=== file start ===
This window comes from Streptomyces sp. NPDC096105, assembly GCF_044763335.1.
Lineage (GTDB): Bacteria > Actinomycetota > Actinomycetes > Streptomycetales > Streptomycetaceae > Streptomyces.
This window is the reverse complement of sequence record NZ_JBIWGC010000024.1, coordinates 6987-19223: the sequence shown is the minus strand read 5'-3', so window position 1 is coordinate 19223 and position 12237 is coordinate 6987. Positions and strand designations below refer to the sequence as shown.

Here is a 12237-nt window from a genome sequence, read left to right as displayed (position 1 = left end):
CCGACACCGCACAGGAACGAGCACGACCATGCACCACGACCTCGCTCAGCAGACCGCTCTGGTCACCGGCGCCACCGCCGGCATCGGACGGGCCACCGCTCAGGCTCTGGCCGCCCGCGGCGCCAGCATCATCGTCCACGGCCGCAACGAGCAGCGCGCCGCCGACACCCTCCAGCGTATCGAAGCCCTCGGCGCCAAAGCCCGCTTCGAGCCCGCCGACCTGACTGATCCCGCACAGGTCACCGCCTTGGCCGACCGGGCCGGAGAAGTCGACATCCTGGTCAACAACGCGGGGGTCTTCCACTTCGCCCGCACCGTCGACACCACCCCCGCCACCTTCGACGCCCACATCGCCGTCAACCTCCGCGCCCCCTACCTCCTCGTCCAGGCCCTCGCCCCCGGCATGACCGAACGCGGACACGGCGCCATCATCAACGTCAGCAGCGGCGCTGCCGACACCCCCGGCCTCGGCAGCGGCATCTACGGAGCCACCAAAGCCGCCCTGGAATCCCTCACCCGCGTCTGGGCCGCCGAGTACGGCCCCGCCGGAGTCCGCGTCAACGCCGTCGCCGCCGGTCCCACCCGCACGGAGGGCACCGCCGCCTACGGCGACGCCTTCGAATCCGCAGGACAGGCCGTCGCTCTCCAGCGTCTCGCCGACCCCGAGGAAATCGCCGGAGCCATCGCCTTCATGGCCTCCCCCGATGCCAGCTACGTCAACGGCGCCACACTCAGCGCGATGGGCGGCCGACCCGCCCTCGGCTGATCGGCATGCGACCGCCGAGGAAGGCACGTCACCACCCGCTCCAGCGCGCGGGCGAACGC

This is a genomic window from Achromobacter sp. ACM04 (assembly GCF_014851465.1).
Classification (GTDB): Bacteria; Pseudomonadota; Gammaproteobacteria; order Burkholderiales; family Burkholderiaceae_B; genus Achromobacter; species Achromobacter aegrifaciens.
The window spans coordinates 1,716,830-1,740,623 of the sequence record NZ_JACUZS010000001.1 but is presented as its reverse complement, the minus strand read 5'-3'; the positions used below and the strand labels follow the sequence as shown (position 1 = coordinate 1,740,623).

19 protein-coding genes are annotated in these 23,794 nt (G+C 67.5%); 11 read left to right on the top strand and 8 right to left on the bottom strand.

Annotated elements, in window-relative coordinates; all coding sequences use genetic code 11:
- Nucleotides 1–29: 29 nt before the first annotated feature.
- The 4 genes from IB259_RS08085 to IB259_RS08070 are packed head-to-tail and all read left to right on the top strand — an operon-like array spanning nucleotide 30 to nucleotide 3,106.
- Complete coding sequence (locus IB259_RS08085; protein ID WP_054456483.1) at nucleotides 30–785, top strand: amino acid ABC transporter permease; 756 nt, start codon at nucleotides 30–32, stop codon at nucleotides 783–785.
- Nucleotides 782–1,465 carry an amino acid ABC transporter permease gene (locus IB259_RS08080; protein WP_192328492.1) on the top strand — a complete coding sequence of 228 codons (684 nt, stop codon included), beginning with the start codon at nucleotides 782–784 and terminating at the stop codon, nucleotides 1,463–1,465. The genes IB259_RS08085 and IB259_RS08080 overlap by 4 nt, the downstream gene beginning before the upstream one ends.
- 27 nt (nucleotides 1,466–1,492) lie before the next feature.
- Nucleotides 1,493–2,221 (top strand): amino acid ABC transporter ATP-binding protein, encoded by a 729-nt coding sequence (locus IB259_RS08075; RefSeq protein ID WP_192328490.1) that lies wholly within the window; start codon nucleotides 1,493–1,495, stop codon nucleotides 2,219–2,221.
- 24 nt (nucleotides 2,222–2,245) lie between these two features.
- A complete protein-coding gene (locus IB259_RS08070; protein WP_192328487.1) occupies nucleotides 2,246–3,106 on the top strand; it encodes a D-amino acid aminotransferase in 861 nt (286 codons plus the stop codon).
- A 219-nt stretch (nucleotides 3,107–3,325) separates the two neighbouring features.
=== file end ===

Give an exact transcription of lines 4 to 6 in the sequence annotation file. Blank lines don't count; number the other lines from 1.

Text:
Here is a 12237-nt window from a genome sequence, read left to right as displayed (position 1 = left end):
CCGACACCGCACAGGAACGAGCACGACCATGCACCACGACCTCGCTCAGCAGACCGCTCTGGTCACCGGCGCCACCGCCGGCATCGGACGGGCCACCGCTCAGGCTCTGGCCGCCCGCGGCGCCAGCATCATCGTCCACGGCCGCAACGAGCAGCGCGCCGCCGACACCCTCCAGCGTATCGAAGCCCTCGGCGCCAAAGCCCGCTTCGAGCCCGCCGACCTGACTGATCCCGCACAGGTCACCGCCTTGGCCGACCGGGCCGGAGAAGTCGACATCCTGGTCAACAACGCGGGGGTCTTCCACTTCGCCCGCACCGTCGACACCACCCCCGCCACCTTCGACGCCCACATCGCCGTCAACCTCCGCGCCCCCTACCTCCTCGTCCAGGCCCTCGCCCCCGGCATGACCGAACGCGGACACGGCGCCATCATCAACGTCAGCAGCGGCGCTGCCGACACCCCCGGCCTCGGCAGCGGCATCTACGGAGCCACCAAAGCCGCCCTGGAATCCCTCACCCGCGTCTGGGCCGCCGAGTACGGCCCCGCCGGAGTCCGCGTCAACGCCGTCGCCGCCGGTCCCACCCGCACGGAGGGCACCGCCGCCTACGGCGACGCCTTCGAATCCGCAGGACAGGCCGTCGCTCTCCAGCGTCTCGCCGACCCCGAGGAAATCGCCGGAGCCATCGCCTTCATGGCCTCCCCCGATGCCAGCTACGTCAACGGCGCCACACTCAGCGCGATGGGCGGCCGACCCGCCCTCGGCTGATCGGCATGCGACCGCCGAGGAAGGCACGTCACCACCCGCTCCAGCGCGCGGGCGAACGC

This is a genomic window from Achromobacter sp. ACM04 (assembly GCF_014851465.1).